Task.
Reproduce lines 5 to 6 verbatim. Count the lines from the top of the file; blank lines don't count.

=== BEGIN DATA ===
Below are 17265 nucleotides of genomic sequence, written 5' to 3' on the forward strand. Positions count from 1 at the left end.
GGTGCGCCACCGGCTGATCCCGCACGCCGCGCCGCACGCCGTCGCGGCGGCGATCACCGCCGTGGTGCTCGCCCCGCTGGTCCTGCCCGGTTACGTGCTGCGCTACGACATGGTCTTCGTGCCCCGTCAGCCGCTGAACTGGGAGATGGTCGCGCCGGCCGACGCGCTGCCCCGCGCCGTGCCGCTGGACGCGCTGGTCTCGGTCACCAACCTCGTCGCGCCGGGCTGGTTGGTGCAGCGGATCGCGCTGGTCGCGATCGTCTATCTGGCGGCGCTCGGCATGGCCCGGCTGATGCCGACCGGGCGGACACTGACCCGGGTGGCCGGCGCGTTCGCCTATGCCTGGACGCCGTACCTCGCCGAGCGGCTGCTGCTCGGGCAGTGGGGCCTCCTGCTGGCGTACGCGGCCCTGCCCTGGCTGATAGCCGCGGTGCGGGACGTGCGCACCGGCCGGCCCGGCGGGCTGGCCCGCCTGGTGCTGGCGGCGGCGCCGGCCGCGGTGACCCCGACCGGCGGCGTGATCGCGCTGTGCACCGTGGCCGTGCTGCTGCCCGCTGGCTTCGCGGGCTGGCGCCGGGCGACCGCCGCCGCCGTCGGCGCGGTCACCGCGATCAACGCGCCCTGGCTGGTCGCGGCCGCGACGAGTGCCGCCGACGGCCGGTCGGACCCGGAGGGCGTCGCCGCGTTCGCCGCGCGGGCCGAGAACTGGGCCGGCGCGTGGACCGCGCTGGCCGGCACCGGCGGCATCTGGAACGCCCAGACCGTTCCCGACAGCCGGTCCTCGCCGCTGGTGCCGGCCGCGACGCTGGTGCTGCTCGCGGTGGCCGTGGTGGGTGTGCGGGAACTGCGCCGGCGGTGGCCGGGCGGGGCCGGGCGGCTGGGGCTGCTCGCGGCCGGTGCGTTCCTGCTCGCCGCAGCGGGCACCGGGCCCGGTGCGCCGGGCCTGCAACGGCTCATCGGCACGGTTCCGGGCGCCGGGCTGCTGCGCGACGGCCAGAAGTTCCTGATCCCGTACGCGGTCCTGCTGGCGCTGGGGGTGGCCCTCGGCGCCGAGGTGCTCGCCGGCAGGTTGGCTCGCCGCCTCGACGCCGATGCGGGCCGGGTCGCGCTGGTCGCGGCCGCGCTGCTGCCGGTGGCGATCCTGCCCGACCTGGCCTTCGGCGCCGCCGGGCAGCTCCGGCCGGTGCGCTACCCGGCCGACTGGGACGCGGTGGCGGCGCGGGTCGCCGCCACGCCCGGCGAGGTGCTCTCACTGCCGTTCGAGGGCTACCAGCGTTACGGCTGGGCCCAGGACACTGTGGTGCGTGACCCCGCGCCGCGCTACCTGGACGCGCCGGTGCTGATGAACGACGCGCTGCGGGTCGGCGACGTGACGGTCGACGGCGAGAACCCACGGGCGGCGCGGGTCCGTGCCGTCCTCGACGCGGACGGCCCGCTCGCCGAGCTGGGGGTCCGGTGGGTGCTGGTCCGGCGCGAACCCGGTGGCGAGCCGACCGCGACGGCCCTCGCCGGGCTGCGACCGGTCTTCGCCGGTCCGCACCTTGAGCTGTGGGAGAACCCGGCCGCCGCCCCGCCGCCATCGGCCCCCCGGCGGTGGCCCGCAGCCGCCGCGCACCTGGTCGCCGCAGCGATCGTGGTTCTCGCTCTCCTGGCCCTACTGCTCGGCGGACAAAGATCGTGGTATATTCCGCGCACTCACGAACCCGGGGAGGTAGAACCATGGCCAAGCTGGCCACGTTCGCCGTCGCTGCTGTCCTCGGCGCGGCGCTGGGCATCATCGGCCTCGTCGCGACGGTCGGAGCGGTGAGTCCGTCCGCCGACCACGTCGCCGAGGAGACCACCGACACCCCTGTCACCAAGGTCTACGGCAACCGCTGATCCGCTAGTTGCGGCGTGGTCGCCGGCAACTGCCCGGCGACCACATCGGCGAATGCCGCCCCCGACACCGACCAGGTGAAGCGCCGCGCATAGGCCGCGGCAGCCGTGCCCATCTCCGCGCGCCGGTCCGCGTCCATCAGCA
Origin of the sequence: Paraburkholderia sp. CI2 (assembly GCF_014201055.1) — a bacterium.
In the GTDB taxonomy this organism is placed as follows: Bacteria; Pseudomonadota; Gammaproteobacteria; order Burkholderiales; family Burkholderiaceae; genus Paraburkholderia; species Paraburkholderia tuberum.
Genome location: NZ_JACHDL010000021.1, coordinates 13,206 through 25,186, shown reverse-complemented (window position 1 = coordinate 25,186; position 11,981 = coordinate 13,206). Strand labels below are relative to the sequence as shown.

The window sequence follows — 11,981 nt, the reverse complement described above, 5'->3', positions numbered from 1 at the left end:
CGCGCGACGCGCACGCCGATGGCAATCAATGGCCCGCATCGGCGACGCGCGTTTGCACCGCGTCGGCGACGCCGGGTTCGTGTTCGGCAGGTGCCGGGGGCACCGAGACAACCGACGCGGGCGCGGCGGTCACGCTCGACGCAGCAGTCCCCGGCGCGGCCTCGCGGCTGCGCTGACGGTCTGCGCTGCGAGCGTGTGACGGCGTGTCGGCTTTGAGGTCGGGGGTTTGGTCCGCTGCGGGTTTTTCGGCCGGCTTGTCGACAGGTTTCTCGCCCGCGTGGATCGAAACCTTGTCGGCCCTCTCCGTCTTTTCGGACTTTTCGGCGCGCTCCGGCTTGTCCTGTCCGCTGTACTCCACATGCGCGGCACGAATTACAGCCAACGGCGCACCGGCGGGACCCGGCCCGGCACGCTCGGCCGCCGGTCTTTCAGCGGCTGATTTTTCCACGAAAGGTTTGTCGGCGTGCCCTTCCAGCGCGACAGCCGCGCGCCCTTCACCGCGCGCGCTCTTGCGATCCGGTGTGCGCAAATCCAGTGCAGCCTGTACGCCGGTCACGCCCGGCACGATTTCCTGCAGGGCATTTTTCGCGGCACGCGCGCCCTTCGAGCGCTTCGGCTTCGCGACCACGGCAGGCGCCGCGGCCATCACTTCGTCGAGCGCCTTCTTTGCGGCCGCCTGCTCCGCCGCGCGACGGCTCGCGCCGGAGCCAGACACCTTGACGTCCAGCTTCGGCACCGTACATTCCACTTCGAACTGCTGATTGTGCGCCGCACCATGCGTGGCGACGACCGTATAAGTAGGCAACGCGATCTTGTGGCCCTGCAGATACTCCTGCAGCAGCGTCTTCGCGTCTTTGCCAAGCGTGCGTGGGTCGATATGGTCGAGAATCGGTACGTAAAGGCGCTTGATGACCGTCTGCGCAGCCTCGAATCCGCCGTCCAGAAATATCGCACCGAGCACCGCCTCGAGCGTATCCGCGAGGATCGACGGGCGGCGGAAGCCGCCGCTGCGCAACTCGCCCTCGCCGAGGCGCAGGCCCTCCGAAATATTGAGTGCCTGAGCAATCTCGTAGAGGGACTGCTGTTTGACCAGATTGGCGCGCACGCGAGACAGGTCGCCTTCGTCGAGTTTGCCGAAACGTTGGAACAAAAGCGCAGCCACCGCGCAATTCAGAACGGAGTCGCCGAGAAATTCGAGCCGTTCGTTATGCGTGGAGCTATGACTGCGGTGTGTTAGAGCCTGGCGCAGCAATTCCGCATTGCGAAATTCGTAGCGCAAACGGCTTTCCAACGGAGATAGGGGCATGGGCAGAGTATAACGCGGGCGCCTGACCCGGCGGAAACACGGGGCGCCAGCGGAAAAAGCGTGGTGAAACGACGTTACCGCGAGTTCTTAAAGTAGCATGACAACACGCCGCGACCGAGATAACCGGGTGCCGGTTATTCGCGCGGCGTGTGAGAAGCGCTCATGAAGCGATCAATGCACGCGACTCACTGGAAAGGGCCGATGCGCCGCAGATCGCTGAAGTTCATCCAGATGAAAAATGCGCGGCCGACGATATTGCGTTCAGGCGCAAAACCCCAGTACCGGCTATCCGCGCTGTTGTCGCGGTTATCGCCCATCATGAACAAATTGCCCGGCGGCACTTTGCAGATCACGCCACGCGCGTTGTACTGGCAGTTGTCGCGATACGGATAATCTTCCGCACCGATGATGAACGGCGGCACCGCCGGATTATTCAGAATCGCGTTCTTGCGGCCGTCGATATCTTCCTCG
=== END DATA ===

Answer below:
Genome location: NZ_JACHDL010000021.1, coordinates 13,206 through 25,186, shown reverse-complemented (window position 1 = coordinate 25,186; position 11,981 = coordinate 13,206). Strand labels below are relative to the sequence as shown.

The window sequence follows — 11,981 nt, the reverse complement described above, 5'->3', positions numbered from 1 at the left end: